Vulvar Cancer Symptoms and signs

Clinical Findings
The patient with vulvar cancer characteristically has had infrequent medical examinations. Approximately 10% are diabetic, and 30-50% are obese or hypertensive or demonstrate other evidence of cardiovascular disease. The incidence of complicating medical illness exceeds that expected in the age group under consideration.

Invasive squamous cell cancer is a disease mainly of the seventh and eighth decades of life, although approximately 15% of patients are age 40 years or younger. Approximately 20% of patients have a second primary cancer that was diagnosed prior to, at the time of, or subsequent to the diagnosis of vulvar cancer; 75% of these second primary cancers are in the cervix.


Pruritus vulvae or a vulvar mass is the presenting complaint in more than 50% of patients with vulvar cancer. Other patients complain of bleeding or vulvar pain, whereas approximately 20% of patients have no complaints, and the tumor is found incidentally during routine pelvic examination. A significant number of patients, approximately 25%, have seen a physician and received various medical treatments without benefit of a biopsy of the tumor or have undergone incomplete therapy consisting of a simple excision biopsy of an invasive tumor. The importance of performing a biopsy of any vulvar lesion cannot be overemphasized.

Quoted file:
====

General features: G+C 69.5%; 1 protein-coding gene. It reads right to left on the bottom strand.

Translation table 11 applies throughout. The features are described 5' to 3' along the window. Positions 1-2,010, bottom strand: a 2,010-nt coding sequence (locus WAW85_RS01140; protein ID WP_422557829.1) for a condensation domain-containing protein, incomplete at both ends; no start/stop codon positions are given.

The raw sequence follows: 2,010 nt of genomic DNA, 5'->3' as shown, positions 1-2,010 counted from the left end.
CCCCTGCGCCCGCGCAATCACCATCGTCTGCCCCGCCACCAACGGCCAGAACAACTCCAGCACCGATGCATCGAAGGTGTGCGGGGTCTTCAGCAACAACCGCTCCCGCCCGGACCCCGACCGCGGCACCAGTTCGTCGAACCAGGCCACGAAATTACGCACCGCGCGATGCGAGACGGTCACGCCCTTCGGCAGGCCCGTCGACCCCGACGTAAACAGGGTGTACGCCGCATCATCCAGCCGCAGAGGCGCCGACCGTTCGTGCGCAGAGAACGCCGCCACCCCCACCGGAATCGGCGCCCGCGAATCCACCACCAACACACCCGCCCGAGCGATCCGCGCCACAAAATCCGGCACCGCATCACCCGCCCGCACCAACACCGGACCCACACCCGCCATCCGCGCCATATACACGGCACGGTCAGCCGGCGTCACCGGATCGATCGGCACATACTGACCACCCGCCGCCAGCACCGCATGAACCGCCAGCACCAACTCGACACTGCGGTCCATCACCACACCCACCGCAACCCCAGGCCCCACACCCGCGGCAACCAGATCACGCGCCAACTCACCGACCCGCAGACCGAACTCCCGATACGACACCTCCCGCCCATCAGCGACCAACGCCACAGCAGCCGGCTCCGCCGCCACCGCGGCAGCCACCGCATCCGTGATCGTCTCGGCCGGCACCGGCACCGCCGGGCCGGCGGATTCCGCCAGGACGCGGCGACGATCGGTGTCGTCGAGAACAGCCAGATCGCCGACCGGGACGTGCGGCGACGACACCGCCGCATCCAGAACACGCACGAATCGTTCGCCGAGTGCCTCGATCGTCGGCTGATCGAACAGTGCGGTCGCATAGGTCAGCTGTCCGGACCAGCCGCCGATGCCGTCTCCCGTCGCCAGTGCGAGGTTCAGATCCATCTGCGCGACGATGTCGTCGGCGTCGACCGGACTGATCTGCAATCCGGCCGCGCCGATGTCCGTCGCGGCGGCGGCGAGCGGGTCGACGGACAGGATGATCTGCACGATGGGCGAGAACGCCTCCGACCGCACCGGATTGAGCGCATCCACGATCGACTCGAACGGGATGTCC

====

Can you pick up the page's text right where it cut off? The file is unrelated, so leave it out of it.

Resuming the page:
Differential diagnosis of vulvar disease and exclusion of cancer depend on an adequate biopsy. The tumor may be a diffuse white lesion, a discrete tumor, an ulcer, or diffuse papules, which may not be appreciated without thorough colposcopic examination of the skin of the vulva, perineum, and perianal area.

Benign ulcerative lesions may be the result of a sexually transmitted disease (syphilis, herpes, or granuloma inguinale), pyogenic infections, or a benign tumor, such as a granular cell myoblastoma.

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